Are BlackBerry users the new smokers?

12 Comments

shovesmoke.jpgSame title here as is the article we’re referencing – it was just too good. In a pretty solid article today from USAToday, BlackBerry users are likened to cigarette smokers in terms of annoyance and being inconsiderate.

The author goes so far as to say that she won’t even meet up with their friends if they’re toting around their devices. She’s just jealous. Check out the article here. Do you really think so, folks? I mean, sure… maybe there’s the slightest of slight comparisons to be made, but this is almost as ridiculous as RIM’s new lawsuit.

“…the smoking analogy is most apt because 20 years ago, a person would have been able to light up in an elevator. Smoking was socially acceptable in all manner of venues until non-smokers got the nerve to push back. As with mobile technology, what made smoking so obnoxious was that it was addictive and compulsive, blinding smokers to their impact on non-smokers. Addiction makes us selfish. We don’t want to confront that unpleasant truth, so it takes a lot of push-back to admit that we’re being offensive.”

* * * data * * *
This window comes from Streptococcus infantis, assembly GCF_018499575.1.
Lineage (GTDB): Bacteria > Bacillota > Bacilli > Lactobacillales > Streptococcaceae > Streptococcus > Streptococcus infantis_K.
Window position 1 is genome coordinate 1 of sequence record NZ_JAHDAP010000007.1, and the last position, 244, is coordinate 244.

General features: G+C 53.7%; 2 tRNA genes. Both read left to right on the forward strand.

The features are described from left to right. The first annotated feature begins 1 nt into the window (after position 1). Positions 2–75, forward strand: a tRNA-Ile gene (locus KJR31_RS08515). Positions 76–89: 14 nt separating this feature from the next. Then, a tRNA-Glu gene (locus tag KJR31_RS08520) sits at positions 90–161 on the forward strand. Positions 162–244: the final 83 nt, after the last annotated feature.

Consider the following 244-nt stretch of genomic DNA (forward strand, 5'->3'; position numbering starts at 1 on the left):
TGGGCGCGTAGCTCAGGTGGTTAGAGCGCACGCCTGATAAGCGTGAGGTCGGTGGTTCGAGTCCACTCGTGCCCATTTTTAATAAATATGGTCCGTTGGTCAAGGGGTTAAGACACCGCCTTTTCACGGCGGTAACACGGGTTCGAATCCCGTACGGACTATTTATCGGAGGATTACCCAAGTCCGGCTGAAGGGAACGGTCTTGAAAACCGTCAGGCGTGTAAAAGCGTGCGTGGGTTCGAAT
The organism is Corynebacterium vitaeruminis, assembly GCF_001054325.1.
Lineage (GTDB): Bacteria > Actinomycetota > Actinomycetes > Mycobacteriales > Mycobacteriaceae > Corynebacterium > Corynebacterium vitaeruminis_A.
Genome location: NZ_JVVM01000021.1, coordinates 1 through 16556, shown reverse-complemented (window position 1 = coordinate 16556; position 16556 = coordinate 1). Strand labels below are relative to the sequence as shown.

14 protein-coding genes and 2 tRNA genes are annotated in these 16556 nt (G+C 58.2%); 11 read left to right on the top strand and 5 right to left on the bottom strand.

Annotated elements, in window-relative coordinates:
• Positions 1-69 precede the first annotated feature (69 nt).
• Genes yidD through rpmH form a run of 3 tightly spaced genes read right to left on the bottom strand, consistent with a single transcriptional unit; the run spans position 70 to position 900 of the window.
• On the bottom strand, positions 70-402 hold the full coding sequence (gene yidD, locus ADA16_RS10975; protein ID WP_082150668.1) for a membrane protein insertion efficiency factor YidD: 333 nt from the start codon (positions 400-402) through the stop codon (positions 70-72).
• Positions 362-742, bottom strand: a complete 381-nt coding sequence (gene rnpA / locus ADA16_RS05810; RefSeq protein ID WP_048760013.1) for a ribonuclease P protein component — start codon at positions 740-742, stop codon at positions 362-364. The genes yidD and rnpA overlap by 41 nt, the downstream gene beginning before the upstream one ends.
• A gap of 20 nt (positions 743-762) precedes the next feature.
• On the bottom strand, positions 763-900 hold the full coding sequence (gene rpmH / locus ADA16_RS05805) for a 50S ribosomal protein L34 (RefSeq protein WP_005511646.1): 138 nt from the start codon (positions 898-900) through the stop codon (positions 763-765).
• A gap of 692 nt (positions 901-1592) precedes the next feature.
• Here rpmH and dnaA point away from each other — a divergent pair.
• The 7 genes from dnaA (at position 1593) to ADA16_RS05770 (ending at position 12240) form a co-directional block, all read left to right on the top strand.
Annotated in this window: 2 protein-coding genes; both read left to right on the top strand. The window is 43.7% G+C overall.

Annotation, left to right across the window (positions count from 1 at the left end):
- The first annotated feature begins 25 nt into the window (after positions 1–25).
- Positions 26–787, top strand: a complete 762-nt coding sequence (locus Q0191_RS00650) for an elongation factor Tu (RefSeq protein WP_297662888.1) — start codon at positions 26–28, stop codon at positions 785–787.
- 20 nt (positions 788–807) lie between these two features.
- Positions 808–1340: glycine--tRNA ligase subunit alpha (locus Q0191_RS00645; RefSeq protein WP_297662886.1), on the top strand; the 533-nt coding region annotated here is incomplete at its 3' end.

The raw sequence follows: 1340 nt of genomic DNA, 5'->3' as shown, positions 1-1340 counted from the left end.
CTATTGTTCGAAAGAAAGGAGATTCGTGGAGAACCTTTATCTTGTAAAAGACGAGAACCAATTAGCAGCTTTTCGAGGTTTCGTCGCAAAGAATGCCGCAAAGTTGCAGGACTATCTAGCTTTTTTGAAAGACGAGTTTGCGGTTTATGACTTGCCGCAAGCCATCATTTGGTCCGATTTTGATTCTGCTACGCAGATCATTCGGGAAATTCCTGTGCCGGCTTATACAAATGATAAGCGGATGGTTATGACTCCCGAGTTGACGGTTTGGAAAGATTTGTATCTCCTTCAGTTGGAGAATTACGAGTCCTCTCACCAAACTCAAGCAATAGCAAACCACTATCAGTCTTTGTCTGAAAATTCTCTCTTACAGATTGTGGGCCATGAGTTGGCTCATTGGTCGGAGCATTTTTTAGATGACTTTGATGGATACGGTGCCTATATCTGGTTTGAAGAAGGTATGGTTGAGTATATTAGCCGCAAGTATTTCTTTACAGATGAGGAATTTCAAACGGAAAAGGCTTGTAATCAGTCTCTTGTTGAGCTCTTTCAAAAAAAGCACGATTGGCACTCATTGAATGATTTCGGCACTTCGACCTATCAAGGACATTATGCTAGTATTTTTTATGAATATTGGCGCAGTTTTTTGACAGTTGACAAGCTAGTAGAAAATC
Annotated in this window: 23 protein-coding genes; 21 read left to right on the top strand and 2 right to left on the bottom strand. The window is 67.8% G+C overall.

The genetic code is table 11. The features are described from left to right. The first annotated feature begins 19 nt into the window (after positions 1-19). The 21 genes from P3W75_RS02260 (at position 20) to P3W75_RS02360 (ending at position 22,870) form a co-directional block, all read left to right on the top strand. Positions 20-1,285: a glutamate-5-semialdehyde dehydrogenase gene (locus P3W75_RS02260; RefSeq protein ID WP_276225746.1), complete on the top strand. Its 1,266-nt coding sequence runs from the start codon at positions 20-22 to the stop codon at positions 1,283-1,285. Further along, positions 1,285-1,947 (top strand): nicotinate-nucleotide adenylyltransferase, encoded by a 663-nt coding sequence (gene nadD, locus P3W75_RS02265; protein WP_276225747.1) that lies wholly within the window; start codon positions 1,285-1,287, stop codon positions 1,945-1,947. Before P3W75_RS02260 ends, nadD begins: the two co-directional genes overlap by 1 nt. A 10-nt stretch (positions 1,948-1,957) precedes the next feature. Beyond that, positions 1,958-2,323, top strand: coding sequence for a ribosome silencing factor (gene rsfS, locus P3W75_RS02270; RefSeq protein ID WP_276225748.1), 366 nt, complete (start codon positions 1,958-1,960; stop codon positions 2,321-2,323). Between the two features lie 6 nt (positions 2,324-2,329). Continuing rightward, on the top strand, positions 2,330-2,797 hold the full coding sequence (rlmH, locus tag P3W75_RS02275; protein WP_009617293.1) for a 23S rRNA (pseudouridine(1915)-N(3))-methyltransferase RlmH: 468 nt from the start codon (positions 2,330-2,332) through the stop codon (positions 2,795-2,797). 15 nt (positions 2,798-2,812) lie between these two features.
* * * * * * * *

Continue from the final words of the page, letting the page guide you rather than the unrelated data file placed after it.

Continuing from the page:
• L. M. Lloyd

    I am so sick of this whole BlackBerry/Mobile/Online “addiction” nonsense! It is just another aspect of the whole annoying Neo-Luddite sentiments that have been getting stronger and stronger as newer technologies become more prevalent in the lives of average (non-geek) people.

    Have you ever seen an article talking about landline phone addiction? People depend on that every day to get along in the modern world, yet no one suggests that the use of a landline phone is a sign of some sort of compulsive disorder. How about car addiction, or Fax addiction, or electricity addiction, or TV addiction? These are all technologies that fundamentally changed the nature of our society, just like video games, online communities, instant messaging, mobile phones, and PDAs are now. However, unlike those other technologies from different eras, a great number of people today think that there must be something ‘wrong’ with anyone who behaves differently than people behaved when they were growing up. I suppose the author of the article would have been just fine had the person she was having dinner with would have interrupted her to ask the waiter for a pen and piece of paper to give her a phone number like a “normal” person? I mean, by her own telling of the story, she had asked him for someone’s number, and then found it rude when he emailed her the information she wanted!